21 July 2013

Court decisions and misleading journalism

I have repeatedly warned against the use of RT as a legitimate news source. Their headlines are link bait and often do not match the content of the article. Yet I see people link to it all the time.

Given this background, I tend to avoid even going to RT unless I'm looking to evaluate their poor journalistic habits. Such is the case with this article from last fall: Feds seize gold coins worth $80 mln from Pennsylvania family:
A federal judge has upheld a verdict that strips a Pennsylvania family of their grandfather [Israel Switt]’s gold coins — worth an estimated $80 million — and has ordered ownership transferred to the US government.
The article goes on to suggest what might have happened, according to the family:
Switt’s descendants, the Langbords, thought the coins had been gifted to their grandfather years earlier by Mint cashier George McCann and took the coins to the Mint to have their authenticity verified, but the government quickly took hold of the items and refused to relinquish the find to the family. The Langbords responded with a lawsuit that ended last year in a victory for the feds. 
The jury and the judge didn't see it that way: 
Because the government ordered the destruction of their entire supply of coins decades earlier, the court found that Switt’s family was illegally in possession of the stash. Even though they may had been presented to the dealer by a Philadelphia Mint staffer, Judge Davis agrees with last year’s ruling that Mr. McCann broke the law.
Someone linked to the article on Facebook and the comments were almost entirely from people who were outraged that the government would do such a thing. The horror! Well, maybe not. After reading through the judge's opinion, it was pretty clear to me that no one else commenting on the article had actually done the same. Not surprisingly, RT did not link to the ruling; the facts of the case might (read: would) have undermined their sensationalist story.

What really happened? The evidence strongly supports the idea that the Mint cashier George McCann illegally conspired with Switt, a coin dealer, to steal the coins from the Mint. None of the coins were ever made available to the public; there was no evidence that these particular coins were gifted; the jury did not believe that Ms. Langbord "discovered" the coins. In fact, the evidence suggested that the Langbords knew for quite a while about their provenance. Additionally, the article does not even mention a detailed Secret Service investigation which made it pretty clear what had happened.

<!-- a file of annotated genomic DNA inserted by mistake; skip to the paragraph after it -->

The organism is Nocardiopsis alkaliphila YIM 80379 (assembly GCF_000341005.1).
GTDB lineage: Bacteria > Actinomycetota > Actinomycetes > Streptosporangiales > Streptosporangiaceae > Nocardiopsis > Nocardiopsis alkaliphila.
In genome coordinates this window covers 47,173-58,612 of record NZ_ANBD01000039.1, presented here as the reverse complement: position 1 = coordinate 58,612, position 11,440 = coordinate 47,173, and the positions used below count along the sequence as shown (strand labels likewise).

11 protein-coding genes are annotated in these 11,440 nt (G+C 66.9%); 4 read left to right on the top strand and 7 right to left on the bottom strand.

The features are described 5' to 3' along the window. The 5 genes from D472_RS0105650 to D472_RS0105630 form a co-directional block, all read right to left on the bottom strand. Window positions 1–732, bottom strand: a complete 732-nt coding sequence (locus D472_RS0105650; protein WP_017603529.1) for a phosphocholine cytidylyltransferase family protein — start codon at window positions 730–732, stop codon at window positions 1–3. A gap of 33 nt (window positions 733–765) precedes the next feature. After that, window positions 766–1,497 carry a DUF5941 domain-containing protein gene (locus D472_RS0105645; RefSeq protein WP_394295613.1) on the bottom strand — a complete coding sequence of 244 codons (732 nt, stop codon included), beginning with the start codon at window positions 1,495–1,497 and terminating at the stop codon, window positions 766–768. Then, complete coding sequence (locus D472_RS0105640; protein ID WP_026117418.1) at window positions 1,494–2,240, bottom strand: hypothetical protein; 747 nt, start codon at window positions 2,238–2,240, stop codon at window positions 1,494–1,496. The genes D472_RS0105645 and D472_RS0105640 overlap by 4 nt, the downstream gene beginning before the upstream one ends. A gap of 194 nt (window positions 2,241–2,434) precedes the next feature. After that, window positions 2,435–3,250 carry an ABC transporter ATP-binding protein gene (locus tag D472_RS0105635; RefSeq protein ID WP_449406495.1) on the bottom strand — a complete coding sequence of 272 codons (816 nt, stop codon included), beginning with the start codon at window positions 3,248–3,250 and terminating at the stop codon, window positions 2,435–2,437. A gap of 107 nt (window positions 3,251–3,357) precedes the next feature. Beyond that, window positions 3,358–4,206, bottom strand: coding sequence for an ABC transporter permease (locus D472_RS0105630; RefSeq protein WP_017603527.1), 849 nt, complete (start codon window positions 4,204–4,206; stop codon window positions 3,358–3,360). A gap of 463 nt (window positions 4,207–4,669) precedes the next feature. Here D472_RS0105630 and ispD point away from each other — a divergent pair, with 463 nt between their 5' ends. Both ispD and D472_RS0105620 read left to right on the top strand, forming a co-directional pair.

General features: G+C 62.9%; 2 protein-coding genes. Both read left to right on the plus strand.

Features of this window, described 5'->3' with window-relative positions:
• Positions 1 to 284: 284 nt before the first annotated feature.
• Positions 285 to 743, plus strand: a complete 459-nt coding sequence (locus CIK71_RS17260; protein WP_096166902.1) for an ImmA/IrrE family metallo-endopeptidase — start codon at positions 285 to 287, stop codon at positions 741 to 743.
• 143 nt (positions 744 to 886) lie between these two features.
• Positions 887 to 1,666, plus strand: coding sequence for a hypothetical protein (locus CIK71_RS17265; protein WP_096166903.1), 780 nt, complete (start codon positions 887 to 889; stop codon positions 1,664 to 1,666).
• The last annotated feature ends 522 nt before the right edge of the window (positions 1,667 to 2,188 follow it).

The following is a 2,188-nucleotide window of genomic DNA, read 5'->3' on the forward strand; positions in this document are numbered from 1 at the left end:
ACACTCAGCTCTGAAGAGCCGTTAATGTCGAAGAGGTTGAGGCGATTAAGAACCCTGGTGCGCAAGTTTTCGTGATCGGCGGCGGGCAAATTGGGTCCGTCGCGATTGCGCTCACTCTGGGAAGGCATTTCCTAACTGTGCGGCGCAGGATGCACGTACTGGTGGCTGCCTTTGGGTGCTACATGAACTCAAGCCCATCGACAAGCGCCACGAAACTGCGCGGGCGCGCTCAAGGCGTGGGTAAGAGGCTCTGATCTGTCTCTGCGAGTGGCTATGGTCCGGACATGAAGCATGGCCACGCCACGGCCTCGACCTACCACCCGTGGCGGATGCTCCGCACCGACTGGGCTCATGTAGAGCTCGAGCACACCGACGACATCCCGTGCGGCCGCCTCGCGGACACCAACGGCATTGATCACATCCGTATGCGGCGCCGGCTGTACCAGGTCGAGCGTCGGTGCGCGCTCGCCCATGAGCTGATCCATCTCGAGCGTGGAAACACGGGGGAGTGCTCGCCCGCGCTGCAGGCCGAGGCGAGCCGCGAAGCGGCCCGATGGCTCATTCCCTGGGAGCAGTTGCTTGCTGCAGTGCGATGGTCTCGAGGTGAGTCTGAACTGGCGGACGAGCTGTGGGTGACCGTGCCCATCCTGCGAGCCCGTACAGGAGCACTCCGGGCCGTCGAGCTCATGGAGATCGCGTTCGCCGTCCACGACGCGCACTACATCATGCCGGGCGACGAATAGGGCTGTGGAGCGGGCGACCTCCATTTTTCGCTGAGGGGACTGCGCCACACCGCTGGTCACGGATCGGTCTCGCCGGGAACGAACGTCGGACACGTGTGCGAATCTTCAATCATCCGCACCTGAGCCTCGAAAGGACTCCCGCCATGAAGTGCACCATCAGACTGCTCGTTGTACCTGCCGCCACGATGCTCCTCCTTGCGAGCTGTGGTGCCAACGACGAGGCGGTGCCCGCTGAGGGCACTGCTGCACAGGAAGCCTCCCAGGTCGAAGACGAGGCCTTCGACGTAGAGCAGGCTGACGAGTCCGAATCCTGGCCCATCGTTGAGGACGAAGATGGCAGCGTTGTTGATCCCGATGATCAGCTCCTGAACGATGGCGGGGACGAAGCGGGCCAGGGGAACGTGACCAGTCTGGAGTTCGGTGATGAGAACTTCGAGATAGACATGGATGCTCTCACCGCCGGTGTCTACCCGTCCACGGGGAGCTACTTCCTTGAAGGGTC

Read the first sentence of the article again: "A federal judge has upheld a verdict that strips a Pennsylvania family of their grandfather’s gold coins..." Except when you steal coins, they never belong to you. Ownership is not transferred when the coins are returned to their lawful owner. This is worse than confusing; it is blatantly misleading. RT knows that 99/100 readers will never go find the court's opinion (much less have access to it); as a result, they can get away with it.

I suppose one might say, in RT's defense, that perhaps the author (unnamed, of course) is not legally trained and perhaps misunderstood the decision. I doubt it. If you (presumably, most of you reading this are not lawyers) even just briefly skim through the decision below, I suspect you'd come out on the same side as me. I suspect, based upon the last sentence of the article, that the author never actually read the court's opinion and just used the ABCNews.com story as their primary reference.

(A side note: I have said repeatedly that when reporting on court cases, journalists should, at a minimum, list the name of the case as it is styled by the court; and preferably, link to the text of the decision. Sadly, this does not happen often. For your benefit, I have posted the text of the judge's ruling below.)

The other day, a friend of mine asked me about a particular news outlet (not RT) and whether it was legitimate news, or "enternewsment" (his word). My answer was that he should treat it suspiciously like any other news source. RT, on the other hand, deserves much less than a presumption of suspicion. It's garbage.

Post a Comment